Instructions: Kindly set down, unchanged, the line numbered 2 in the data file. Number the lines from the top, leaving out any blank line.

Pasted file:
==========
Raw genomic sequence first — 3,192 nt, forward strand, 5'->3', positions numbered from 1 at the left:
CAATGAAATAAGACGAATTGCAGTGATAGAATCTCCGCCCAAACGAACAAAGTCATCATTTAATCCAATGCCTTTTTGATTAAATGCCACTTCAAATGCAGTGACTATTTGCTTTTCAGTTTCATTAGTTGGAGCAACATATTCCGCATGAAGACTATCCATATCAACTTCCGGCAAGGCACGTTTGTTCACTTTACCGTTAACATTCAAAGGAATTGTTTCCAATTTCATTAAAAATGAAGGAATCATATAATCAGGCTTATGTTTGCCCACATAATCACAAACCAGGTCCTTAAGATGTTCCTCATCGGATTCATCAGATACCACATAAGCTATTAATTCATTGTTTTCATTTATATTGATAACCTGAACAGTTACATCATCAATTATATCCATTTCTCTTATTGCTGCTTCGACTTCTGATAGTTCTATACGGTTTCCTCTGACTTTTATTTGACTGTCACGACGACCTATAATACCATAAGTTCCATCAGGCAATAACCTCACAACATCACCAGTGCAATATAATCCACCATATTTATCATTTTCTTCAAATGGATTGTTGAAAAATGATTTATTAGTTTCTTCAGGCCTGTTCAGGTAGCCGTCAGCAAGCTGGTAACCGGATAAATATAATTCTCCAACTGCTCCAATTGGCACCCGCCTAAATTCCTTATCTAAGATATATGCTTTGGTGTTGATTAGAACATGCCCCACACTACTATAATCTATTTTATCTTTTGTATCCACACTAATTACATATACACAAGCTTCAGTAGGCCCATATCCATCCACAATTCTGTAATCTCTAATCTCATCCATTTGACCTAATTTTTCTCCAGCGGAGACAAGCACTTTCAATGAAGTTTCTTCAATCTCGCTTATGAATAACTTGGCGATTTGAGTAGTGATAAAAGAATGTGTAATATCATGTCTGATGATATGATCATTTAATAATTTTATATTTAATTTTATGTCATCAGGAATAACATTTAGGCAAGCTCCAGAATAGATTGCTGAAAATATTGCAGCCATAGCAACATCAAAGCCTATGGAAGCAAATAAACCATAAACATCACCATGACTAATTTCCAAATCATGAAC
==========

CAATGAAATAAGACGAATTGCAGTGATAGAATCTCCGCCCAAACGAACAAAGTCATCATTTAATCCAATGCCTTTTTGATTAAATGCCACTTCAAATGCAGTGACTATTTGCTTTTCAGTTTCATTAGTTGGAGCAACATATTCCGCATGAAGACTATCCATATCAACTTCCGGCAAGGCACGTTTGTTCACTTTACCGTTAACATTCAAAGGAATTGTTTCCAATTTCATTAAAAATGAAGGAATCATATAATCAGGCTTATGTTTGCCCACATAATCACAAACCAGGTCCTTAAGATGTTCCTCATCGGATTCATCAGATACCACATAAGCTATTAATTCATTGTTTTCATTTATATTGATAACCTGAACAGTTACATCATCAATTATATCCATTTCTCTTATTGCTGCTTCGACTTCTGATAGTTCTATACGGTTTCCTCTGACTTTTATTTGACTGTCACGACGACCTATAATACCATAAGTTCCATCAGGCAATAACCTCACAACATCACCAGTGCAATATAATCCACCATATTTATCATTTTCTTCAAATGGATTGTTGAAAAATGATTTATTAGTTTCTTCAGGCCTGTTCAGGTAGCCGTCAGCAAGCTGGTAACCGGATAAATATAATTCTCCAACTGCTCCAATTGGCACCCGCCTAAATTCCTTATCTAAGATATATGCTTTGGTGTTGATTAGAACATGCCCCACACTACTATAATCTATTTTATCTTTTGTATCCACACTAATTACATATACACAAGCTTCAGTAGGCCCATATCCATCCACAATTCTGTAATCTCTAATCTCATCCATTTGACCTAATTTTTCTCCAGCGGAGACAAGCACTTTCAATGAAGTTTCTTCAATCTCGCTTATGAATAACTTGGCGATTTGAGTAGTGATAAAAGAATGTGTAATATCATGTCTGATGATATGATCATTTAATAATTTTATATTTAATTTTATGTCATCAGGAATAACATTTAGGCAAGCTCCAGAATAGATTGCTGAAAATATTGCAGCCATAGCAACATCAAAGCCTATGGAAGCAAATAAACCATAAACATCACCATGACTAATTTCCAAATCATGAAC